April 22, 2015 — Uncategorized
Coffee Hour Book Talk
Rodney Dietert: “Look Again: a Second Chance at Overcoming Your Roadblocks”
Friday, May 8 at 4pm
Coffee and Manndible refreshments to be served starting 3:45pm
Take a break this study period! Rodney Dietert, Professor in the Department of Microbiology and Immunology in the College of Veterinary Medicine, will give an interactive talk about his latest publication Science Sifting: Tools for Innovation in Science and Technology.
Enter to win a copy of his book Science Sifting at the talk!
Sponsored by the Cornell Veterinary Library.
April 6, 2015 — Uncategorized
Sharing Your Data – Workshop!
Tuesday, April 28, 2015
Registration requested – sign up here.
The NSF and other funding agencies have already adopted data sharing policies. Publishers also have data sharing requirements, whether they host data themselves, or expect researchers to deposit data in a data center or to make it available upon request. So where should you share, and what should you think about when doing so? During this workshop, we’ll discuss disciplinary databases, Cornell’s eCommons digital repository, and some other sharing strategies, and will introduce a set of criteria upon which to base your decision. We’ll also go over issues around licensing, and provide some best practices for preparing data for sharing, including formatting and metadata.
March 9, 2015 — Features, mobile
We have a guest blogger today! Amy Blumenthal of Cornell University Library IT shares what goes on with Passkey, how you really gain access off campus and why sometimes it doesn’t seem to work (even though it’s not broken!)
Where to get Passkey, and basic information:
How exactly does Passkey work?
For example. an off-campus user might start at Proquest using this URL:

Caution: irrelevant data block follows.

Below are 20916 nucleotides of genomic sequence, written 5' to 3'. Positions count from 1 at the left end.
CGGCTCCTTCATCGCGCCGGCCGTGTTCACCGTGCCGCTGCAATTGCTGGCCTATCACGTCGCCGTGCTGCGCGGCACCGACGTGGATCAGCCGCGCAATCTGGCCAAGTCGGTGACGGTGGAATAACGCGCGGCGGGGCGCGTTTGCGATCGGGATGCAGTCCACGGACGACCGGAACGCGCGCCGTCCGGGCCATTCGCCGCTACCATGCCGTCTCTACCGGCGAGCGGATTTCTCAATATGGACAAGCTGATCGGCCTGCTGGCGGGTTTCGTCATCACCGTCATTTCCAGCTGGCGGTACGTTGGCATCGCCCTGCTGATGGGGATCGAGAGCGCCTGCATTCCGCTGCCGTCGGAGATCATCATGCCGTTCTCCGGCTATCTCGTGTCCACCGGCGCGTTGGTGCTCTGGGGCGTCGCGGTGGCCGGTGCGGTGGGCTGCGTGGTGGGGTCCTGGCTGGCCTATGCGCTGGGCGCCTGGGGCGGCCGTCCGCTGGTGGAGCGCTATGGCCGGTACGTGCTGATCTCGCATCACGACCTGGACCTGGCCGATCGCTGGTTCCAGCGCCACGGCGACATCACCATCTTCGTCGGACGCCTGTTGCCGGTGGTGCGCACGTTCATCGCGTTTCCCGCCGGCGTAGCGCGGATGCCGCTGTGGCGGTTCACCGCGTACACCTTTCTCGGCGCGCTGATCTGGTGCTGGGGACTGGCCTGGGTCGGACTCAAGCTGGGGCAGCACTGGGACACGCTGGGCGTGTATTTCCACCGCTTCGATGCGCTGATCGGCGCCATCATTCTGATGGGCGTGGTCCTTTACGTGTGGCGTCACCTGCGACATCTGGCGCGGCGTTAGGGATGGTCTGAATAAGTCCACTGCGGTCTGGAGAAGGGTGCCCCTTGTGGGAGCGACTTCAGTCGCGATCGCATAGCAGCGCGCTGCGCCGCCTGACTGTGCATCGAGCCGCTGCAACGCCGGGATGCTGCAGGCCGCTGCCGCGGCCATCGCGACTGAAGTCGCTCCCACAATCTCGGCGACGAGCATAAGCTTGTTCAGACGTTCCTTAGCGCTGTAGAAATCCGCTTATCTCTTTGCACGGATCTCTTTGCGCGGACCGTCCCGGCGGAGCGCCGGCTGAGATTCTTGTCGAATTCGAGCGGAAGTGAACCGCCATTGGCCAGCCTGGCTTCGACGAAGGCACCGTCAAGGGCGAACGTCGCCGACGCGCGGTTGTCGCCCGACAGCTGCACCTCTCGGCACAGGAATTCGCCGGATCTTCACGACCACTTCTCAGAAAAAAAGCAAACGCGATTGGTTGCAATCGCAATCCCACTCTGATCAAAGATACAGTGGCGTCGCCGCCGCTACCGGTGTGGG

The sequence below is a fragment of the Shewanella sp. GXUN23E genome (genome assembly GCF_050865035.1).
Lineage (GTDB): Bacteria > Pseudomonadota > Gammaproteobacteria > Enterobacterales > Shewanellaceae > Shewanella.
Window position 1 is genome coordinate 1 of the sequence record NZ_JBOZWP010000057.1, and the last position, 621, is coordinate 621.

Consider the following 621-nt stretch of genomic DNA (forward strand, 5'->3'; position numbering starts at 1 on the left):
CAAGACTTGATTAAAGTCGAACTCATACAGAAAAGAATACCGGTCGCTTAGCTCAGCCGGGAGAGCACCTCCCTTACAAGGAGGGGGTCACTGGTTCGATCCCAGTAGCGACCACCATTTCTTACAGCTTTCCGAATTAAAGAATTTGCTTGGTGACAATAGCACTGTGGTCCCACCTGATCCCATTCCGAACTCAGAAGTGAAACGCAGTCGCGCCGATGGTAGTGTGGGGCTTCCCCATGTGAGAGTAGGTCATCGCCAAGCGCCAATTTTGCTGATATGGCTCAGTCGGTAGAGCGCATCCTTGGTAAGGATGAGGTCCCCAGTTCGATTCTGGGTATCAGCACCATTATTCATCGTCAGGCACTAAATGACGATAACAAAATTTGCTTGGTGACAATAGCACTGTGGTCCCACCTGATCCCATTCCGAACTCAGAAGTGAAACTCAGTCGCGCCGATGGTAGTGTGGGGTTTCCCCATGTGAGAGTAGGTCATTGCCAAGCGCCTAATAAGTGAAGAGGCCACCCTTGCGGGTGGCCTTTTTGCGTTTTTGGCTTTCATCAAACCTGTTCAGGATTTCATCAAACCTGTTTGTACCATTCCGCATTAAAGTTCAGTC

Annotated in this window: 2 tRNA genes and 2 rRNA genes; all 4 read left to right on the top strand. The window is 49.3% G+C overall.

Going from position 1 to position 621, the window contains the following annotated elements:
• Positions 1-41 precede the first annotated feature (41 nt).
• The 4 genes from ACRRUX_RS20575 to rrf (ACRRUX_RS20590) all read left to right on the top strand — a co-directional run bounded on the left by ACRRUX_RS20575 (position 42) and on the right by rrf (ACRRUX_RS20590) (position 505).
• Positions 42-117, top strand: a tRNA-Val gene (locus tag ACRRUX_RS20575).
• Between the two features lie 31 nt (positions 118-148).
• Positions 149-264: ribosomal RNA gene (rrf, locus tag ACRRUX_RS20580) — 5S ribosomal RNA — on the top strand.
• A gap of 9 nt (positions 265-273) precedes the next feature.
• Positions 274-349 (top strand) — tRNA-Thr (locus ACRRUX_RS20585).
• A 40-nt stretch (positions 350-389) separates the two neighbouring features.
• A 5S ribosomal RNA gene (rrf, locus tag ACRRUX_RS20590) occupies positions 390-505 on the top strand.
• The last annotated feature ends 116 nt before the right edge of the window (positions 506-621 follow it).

Clicking on Passkey adds this to the URL:
Here’s the new URL, which will go through the EZProxy server:
This prefixed sort of URL is what’s behind the resolver links in the online catalog.
What does the EZProxy server do?
In very basic terms, it first checks the IP address of the user’s computer. If the computer is on campus, EZProxy drops out of the picture. If the computer is off campus, EZProxy accepts the user’s Cornell credentials, rewrites the URL, and sends the user to the page they wanted to go to. The aggregator or publisher sees we’re coming from a Cornell IP address (the EZProxy server), so they give access to the resource.
Here’s what a URL looks like once EZProxy has rewritten it:
If a user stays at the proxied Proquest site and uses Proquest’s navigation links, they’ll be able to view all the articles CUL has access to. If they happen to look at the URLs, they’ll see proxy.library.cornell.edu in each of them. If they go to a different site – www.nature.com, for example – they’ll need to click on Passkey again so the site can be routed through the EZProxy server. Clicking once on Passkey does not make all subsequent URLs go through EZProxy. The user will only need to authenticate once, though, since their browser will remember their credentials.
I’m on campus – can Passkey help me?
No – since the request is coming from a Cornell IP address, there’s absolutely no benefit to using Passkey. Even if a user doesn’t go through the online catalog, the aggregator or publisher has the Cornell IP addresses and recognizes the user is coming from on campus.
I’m off campus and clicking on links in the Cornell online catalog. Can Passkey help me?